Food systems resilience dialogue and pathway development: Eastern Equatoria State - South Sudan

Gerrit-Jan van Uffelen, Julius Kaut, Tony Ngalamu, Pascal Debons, Charles Chapman

Research output: Book/ReportReportProfessional


Food systems in Eastern Equatoria State, South Sudan, are in dire crisis because of multiple shocks and stressors, persisting conflict and violence, climate change, and natural resource deterioration. However, building upon South Sudan’s National Food Systems Dialogue ample opportunities exist to build food systems resilience in EE through strengthening the capacity of people to produce and access nutritious and culturally acceptable food over time and space in the face of natural and/or man-made shocks and stressors. This report provides a rationale for building food systems resilience in South Sudan by introducing its concept and operationalisation (part 1 of this report), presenting the main findings of the food systems resilience dialogue that took place in EE State (part 2), and introducing the main pathways identified to build food systems resilience in the State (part 3). Food systems approaches are increasingly seen as a way forward to develop sustainable food systems in protracted food crisis as highlighted by the UN Food Systems Summit, the Global Network Against Food Crises and the Fighting Food Crises along the Nexus Coalition. It is therefore most opportune to act now by investing in an urgently needed transformation towards equitable, inclusive, and sustainable food systems for improved outcomes, in particular food and nutrition security in protracted food crises contexts. For South Sudan this means, in line with the outcomes of its National Food Systems Dialogue, to address four strategic challenges to transform the country’s food systems: 1) strengthening the resilience of food systems in face of current and future shocks and stressors; 2) developing food systems that contribute to social cohesion and peace; 3) ensuring that food systems are based on sustainable use and management of natural resources and produce healthier diets, and; 4) promoting sustainable food supply systems through inclusive value chains and agribusinesses with an eye on youth employment. Governance of food systems takes place at multiple levels and scales but transformation of local food systems will only succeed if communities, civil society organisations, small producers, farmers, and indigenous groups – with their local knowledge, and lived-in experiences – can shape how food is governed. The EE’s Food Systems Resilience Dialogue & Pathway Development (FoSReD-PaD) provides an approach to strengthen local governance of food systems for improved food systems resilience and outcomes. The State-Level Dialogue envisaged a total of nine pathways which together form a roadmap to transform EE’s food systems to become more resilient; better serve the needs of all stakeholders (in particular smallholder farmers/agri-pastoralists and herders); and improve food and nutrition outcomes for all.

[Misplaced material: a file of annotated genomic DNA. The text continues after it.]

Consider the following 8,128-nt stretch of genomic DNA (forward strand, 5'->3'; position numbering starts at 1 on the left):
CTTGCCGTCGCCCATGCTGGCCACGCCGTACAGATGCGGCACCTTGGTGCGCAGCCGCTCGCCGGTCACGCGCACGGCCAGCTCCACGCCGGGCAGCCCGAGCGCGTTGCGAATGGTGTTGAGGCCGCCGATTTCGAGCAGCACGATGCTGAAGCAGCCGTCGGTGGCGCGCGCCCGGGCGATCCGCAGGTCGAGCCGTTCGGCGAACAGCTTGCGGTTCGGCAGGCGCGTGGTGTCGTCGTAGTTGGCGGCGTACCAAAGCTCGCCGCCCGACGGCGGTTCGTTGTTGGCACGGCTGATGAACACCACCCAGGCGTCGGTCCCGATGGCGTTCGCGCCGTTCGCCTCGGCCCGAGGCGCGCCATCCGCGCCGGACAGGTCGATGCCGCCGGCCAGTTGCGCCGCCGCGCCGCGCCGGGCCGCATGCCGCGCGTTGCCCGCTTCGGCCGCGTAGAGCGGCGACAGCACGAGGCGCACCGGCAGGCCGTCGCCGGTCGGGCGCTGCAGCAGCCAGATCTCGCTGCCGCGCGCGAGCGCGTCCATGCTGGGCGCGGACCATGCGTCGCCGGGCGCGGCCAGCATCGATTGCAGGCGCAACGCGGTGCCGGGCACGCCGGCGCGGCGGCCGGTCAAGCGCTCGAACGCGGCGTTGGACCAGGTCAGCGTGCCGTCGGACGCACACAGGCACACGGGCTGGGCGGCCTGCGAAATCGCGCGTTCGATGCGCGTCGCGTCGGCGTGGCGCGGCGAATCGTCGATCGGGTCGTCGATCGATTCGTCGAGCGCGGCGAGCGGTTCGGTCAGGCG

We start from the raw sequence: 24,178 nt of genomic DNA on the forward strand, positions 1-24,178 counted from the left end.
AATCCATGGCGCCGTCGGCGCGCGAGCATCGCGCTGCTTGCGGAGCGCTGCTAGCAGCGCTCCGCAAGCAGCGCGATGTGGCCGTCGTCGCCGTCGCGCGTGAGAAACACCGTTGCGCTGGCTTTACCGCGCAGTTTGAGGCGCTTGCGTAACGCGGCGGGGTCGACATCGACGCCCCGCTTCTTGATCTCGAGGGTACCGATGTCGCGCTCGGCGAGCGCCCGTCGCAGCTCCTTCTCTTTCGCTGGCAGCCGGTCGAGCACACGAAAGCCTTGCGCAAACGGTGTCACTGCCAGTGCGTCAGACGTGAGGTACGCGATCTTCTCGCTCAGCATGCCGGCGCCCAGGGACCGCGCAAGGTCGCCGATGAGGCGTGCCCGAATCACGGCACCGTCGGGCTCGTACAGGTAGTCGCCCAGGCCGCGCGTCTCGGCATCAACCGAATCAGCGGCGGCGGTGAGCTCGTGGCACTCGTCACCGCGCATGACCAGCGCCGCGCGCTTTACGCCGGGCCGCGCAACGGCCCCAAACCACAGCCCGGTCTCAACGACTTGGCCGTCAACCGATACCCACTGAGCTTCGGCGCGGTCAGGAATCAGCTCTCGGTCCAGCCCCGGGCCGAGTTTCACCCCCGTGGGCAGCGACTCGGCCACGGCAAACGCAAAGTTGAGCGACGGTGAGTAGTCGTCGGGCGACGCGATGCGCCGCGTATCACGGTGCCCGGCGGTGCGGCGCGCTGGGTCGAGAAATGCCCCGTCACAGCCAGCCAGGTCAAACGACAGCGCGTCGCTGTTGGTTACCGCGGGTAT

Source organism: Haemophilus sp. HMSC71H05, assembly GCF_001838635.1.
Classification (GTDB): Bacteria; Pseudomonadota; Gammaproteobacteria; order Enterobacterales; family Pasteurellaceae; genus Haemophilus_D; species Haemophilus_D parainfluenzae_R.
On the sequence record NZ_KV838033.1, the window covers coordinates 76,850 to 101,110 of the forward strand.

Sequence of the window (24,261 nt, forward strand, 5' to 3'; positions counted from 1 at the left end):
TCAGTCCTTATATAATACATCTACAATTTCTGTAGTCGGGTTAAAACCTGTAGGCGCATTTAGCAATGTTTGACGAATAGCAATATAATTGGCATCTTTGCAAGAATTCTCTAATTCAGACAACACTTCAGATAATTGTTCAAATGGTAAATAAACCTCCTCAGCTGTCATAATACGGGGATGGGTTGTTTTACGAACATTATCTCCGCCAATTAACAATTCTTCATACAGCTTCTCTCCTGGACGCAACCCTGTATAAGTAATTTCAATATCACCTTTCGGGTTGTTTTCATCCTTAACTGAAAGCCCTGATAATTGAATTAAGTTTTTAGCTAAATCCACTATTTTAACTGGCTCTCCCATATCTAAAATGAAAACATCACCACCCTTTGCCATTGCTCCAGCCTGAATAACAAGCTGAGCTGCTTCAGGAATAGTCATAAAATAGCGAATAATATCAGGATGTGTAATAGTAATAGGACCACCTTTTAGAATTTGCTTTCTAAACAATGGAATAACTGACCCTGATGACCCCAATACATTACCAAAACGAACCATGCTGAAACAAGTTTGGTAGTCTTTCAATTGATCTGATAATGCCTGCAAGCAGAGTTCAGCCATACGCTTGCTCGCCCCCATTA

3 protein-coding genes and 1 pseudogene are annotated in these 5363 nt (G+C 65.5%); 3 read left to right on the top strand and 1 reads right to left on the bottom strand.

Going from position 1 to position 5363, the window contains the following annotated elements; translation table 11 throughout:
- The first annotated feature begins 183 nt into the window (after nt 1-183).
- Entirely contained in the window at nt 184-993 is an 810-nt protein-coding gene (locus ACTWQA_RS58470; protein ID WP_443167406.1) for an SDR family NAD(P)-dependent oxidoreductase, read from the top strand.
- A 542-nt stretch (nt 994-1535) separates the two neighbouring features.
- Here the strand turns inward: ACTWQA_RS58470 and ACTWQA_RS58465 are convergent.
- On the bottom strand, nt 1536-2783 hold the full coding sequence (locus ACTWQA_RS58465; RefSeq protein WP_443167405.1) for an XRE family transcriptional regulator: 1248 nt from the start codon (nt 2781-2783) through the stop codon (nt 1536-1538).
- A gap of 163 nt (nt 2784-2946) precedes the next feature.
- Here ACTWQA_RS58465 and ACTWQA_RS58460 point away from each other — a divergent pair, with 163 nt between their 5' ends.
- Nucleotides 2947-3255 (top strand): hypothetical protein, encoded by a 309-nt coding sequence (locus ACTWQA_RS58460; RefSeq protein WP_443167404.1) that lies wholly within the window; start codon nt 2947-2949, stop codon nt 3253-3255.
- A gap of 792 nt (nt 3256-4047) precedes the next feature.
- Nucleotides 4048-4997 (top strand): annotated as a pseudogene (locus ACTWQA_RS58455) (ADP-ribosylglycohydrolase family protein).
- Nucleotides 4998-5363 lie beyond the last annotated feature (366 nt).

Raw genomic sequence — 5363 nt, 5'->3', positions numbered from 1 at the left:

Original languageEnglish
Place of PublicationWageningen
PublisherWageningen Centre for Development Innovation
Number of pages131
Publication statusPublished - Mar 2023

Publication series

NameReport / Wageningen Centre for Development Innovation


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